Tuia Te Kawe Launch
28 August 2014
Waikanae was the place to be last week as Te Ātiawa ki Kapiti launched their new Iwi strategy, Tuia te kawe. Iwi Chair, Hemi Sundgren told almost seventy iwi members who attended the dinner event that tuia te kawe is a new way forward for the Iwi. “We need to prepare ourselves and begin to mobilise” he told the group at Whakarongotai Marae.
The evening began with a presentation on the Iwi’s demographics which identified 720 iwi members, just over 500 of whom live within two hours drive of the iwi marae. The group were concerned that 30 percent of their rangatahi (those aged between 15 years and 24 years) are unemployed. On the brighter side, whānau were uplifted to hear that 30 percent of their membership are able to hold a conversation in te reo Māori about everyday activities.
Ātiawa ki Whakarongotai Charitable Trust, the mandated iwi authority began working with whānau in January to describe “Iwi Wellbeing”. The Trust organised four workshops at the Marae and supported working parties to develop six strategies for the Iwi to implement. Those strategies include Communicating with our people; Celebrating being Te Ātiawa; Iwi Environmental Strategy; Education and Te Reo ; Whānau Wellbeing and Economic Development.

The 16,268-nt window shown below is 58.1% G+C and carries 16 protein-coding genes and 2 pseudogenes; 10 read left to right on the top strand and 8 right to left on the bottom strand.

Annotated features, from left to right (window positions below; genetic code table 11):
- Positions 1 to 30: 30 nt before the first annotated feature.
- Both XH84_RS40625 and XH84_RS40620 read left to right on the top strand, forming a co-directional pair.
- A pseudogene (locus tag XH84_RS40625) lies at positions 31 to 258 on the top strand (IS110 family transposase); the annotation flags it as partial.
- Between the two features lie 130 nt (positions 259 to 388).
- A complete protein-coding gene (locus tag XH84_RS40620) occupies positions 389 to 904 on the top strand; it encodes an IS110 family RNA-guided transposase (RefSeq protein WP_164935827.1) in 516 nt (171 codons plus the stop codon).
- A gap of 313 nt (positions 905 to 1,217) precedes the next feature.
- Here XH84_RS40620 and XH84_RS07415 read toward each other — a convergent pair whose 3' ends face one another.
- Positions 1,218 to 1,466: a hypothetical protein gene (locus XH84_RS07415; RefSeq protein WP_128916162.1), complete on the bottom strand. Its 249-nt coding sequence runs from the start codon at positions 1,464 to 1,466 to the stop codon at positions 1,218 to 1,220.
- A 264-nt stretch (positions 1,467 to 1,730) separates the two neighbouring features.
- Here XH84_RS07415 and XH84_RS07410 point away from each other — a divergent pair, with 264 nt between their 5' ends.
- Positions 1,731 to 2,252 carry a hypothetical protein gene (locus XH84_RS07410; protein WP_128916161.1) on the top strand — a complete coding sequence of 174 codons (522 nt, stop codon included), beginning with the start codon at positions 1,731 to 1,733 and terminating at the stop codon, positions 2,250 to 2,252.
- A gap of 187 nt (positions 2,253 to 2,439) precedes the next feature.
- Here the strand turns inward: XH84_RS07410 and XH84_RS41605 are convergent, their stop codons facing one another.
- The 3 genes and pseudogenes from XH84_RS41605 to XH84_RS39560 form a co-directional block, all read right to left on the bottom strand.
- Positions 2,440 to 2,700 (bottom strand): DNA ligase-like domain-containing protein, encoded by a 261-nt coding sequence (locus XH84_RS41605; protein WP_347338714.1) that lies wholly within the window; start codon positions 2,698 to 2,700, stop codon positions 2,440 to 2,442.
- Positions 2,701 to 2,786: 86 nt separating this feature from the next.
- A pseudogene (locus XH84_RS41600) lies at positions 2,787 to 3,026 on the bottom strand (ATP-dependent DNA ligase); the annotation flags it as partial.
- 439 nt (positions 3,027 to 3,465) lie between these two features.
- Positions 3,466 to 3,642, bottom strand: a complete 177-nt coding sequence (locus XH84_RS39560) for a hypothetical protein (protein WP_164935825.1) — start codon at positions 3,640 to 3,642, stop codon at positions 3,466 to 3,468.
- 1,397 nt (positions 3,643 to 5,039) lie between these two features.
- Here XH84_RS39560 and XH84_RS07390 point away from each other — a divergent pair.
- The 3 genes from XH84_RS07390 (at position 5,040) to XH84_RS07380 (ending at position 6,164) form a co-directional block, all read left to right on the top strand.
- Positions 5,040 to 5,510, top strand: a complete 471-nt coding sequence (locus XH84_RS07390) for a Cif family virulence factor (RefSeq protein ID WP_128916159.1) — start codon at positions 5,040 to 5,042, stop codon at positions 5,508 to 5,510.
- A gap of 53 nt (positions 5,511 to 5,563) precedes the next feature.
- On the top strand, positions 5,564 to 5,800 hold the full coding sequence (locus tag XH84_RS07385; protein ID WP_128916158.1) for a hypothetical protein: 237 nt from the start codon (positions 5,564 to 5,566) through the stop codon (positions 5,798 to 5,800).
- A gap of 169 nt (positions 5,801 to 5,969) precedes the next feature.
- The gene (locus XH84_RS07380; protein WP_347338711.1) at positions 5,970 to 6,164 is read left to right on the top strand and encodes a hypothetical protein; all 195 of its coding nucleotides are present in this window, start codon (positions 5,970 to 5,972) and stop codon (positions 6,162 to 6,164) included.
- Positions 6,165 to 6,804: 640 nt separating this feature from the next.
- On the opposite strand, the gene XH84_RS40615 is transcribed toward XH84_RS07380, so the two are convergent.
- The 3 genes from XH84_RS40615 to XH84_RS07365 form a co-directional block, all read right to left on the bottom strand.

Kara Kearney, one of the trustees said she is excited about the new future described in the strategy. “One of the first challenges is to re-connect our people and re-establish robust working relationships. There are so many opportunities out there, we just have to be unified and organised”.
The project identified nearly fifty organisations and community groups that the Iwi has relationships with and that can be drawn upon as the Iwi implements Tuia te kawe. The Trust worked with Professor Whatarangi Winiata, Chairman of the Te Aho regional Māori development initiative that has been operating to develop Māori Wellbeing for Māori living between Porirua and the Rangitikei River for the past five years. Professor Winiata told the gathering that “Te Ātiawa has carved a new path and that neighbouring iwi, including his own, Ngāti Pareraukawa, would be watching Te Ātiawa’s progress with interest”.
Iwi researcher, Kiri Parata also launched her research project Whaia Te Ahi Kā. A project funded by the Health Research Council to explore the notion of what being connected to iwi means in a modern day context, and how participation through iwi might enhance overall wellbeing.
While in the open forum, kuia Ani Parata supported such a positive approach, but challenged the Trust and the iwi to mobilise and support Treaty claimants as they progress towards the Waitangi Tribunal Hearing process. Kuia Barbara Goodman alsopraised the Trustees for the positivity of the evening and commented that her generation have confidence in those now managing the interests of the Iwi.
For more information, please contact:
Hemi Sundgren, Chairperson